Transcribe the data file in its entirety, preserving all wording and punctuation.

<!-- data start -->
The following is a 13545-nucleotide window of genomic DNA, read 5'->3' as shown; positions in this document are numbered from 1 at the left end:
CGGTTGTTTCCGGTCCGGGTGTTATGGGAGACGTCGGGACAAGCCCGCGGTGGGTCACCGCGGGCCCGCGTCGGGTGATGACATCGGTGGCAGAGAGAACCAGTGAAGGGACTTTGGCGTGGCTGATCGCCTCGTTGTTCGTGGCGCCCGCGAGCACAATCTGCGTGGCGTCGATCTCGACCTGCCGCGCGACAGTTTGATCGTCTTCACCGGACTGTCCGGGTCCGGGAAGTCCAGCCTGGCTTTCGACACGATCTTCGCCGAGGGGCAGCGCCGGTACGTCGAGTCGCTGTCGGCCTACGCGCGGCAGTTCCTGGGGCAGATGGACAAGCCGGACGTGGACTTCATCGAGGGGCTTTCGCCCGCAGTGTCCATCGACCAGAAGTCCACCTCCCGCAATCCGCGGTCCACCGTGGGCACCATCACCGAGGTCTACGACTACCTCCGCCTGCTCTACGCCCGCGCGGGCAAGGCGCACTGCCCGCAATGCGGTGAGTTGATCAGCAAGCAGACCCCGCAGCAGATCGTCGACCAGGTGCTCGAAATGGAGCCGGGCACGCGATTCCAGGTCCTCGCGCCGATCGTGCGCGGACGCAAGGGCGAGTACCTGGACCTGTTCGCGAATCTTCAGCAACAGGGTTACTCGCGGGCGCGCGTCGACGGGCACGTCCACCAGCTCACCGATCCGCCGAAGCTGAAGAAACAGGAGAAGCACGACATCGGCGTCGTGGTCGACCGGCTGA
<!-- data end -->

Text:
The following is a 13545-nucleotide window of genomic DNA, read 5'->3' as shown; positions in this document are numbered from 1 at the left end:
CGGTTGTTTCCGGTCCGGGTGTTATGGGAGACGTCGGGACAAGCCCGCGGTGGGTCACCGCGGGCCCGCGTCGGGTGATGACATCGGTGGCAGAGAGAACCAGTGAAGGGACTTTGGCGTGGCTGATCGCCTCGTTGTTCGTGGCGCCCGCGAGCACAATCTGCGTGGCGTCGATCTCGACCTGCCGCGCGACAGTTTGATCGTCTTCACCGGACTGTCCGGGTCCGGGAAGTCCAGCCTGGCTTTCGACACGATCTTCGCCGAGGGGCAGCGCCGGTACGTCGAGTCGCTGTCGGCCTACGCGCGGCAGTTCCTGGGGCAGATGGACAAGCCGGACGTGGACTTCATCGAGGGGCTTTCGCCCGCAGTGTCCATCGACCAGAAGTCCACCTCCCGCAATCCGCGGTCCACCGTGGGCACCATCACCGAGGTCTACGACTACCTCCGCCTGCTCTACGCCCGCGCGGGCAAGGCGCACTGCCCGCAATGCGGTGAGTTGATCAGCAAGCAGACCCCGCAGCAGATCGTCGACCAGGTGCTCGAAATGGAGCCGGGCACGCGATTCCAGGTCCTCGCGCCGATCGTGCGCGGACGCAAGGGCGAGTACCTGGACCTGTTCGCGAATCTTCAGCAACAGGGTTACTCGCGGGCGCGCGTCGACGGGCACGTCCACCAGCTCACCGATCCGCCGAAGCTGAAGAAACAGGAGAAGCACGACATCGGCGTCGTGGTCGACCGGCTGA